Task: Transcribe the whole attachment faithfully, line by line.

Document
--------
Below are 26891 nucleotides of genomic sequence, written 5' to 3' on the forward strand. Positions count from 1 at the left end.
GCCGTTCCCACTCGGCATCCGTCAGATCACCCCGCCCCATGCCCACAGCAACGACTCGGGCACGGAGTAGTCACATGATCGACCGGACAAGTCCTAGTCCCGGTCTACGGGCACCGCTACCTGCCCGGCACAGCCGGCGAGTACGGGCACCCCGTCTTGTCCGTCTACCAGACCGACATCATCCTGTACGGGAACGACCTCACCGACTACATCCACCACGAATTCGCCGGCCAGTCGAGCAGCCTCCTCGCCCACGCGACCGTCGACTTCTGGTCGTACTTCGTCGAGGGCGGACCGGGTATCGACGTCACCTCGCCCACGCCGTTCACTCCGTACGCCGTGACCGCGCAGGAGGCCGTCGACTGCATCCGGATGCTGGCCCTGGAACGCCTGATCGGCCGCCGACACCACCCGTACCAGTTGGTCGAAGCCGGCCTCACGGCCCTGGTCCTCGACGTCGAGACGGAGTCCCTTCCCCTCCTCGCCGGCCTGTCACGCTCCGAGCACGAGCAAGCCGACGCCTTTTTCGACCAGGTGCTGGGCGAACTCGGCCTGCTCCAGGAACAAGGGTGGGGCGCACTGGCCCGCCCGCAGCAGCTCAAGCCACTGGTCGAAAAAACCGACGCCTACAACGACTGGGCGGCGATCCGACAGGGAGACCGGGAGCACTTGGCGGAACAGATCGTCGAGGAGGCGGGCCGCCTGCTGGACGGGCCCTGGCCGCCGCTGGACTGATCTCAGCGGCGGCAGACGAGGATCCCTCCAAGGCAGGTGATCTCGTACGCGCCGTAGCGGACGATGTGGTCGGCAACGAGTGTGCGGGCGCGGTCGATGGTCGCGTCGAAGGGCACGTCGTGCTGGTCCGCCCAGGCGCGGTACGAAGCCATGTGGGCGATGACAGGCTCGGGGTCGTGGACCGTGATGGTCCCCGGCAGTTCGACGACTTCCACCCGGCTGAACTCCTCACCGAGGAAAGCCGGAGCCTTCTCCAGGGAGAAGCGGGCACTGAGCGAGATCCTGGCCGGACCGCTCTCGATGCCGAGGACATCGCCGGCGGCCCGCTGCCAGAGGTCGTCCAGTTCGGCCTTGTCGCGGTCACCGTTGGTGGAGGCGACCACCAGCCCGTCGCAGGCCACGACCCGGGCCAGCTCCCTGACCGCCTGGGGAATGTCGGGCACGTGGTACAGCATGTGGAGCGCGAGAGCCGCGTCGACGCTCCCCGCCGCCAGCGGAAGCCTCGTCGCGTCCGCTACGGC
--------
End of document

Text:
Below are 26891 nucleotides of genomic sequence, written 5' to 3' on the forward strand. Positions count from 1 at the left end.
GCCGTTCCCACTCGGCATCCGTCAGATCACCCCGCCCCATGCCCACAGCAACGACTCGGGCACGGAGTAGTCACATGATCGACCGGACAAGTCCTAGTCCCGGTCTACGGGCACCGCTACCTGCCCGGCACAGCCGGCGAGTACGGGCACCCCGTCTTGTCCGTCTACCAGACCGACATCATCCTGTACGGGAACGACCTCACCGACTACATCCACCACGAATTCGCCGGCCAGTCGAGCAGCCTCCTCGCCCACGCGACCGTCGACTTCTGGTCGTACTTCGTCGAGGGCGGACCGGGTATCGACGTCACCTCGCCCACGCCGTTCACTCCGTACGCCGTGACCGCGCAGGAGGCCGTCGACTGCATCCGGATGCTGGCCCTGGAACGCCTGATCGGCCGCCGACACCACCCGTACCAGTTGGTCGAAGCCGGCCTCACGGCCCTGGTCCTCGACGTCGAGACGGAGTCCCTTCCCCTCCTCGCCGGCCTGTCACGCTCCGAGCACGAGCAAGCCGACGCCTTTTTCGACCAGGTGCTGGGCGAACTCGGCCTGCTCCAGGAACAAGGGTGGGGCGCACTGGCCCGCCCGCAGCAGCTCAAGCCACTGGTCGAAAAAACCGACGCCTACAACGACTGGGCGGCGATCCGACAGGGAGACCGGGAGCACTTGGCGGAACAGATCGTCGAGGAGGCGGGCCGCCTGCTGGACGGGCCCTGGCCGCCGCTGGACTGATCTCAGCGGCGGCAGACGAGGATCCCTCCAAGGCAGGTGATCTCGTACGCGCCGTAGCGGACGATGTGGTCGGCAACGAGTGTGCGGGCGCGGTCGATGGTCGCGTCGAAGGGCACGTCGTGCTGGTCCGCCCAGGCGCGGTACGAAGCCATGTGGGCGATGACAGGCTCGGGGTCGTGGACCGTGATGGTCCCCGGCAGTTCGACGACTTCCACCCGGCTGAACTCCTCACCGAGGAAAGCCGGAGCCTTCTCCAGGGAGAAGCGGGCACTGAGCGAGATCCTGGCCGGACCGCTCTCGATGCCGAGGACATCGCCGGCGGCCCGCTGCCAGAGGTCGTCCAGTTCGGCCTTGTCGCGGTCACCGTTGGTGGAGGCGACCACCAGCCCGTCGCAGGCCACGACCCGGGCCAGCTCCCTGACCGCCTGGGGAATGTCGGGCACGTGGTACAGCATGTGGAGCGCGAGAGCCGCGTCGACGCTCCCCGCCGCCAGCGGAAGCCTCGTCGCGTCCGCTACGGC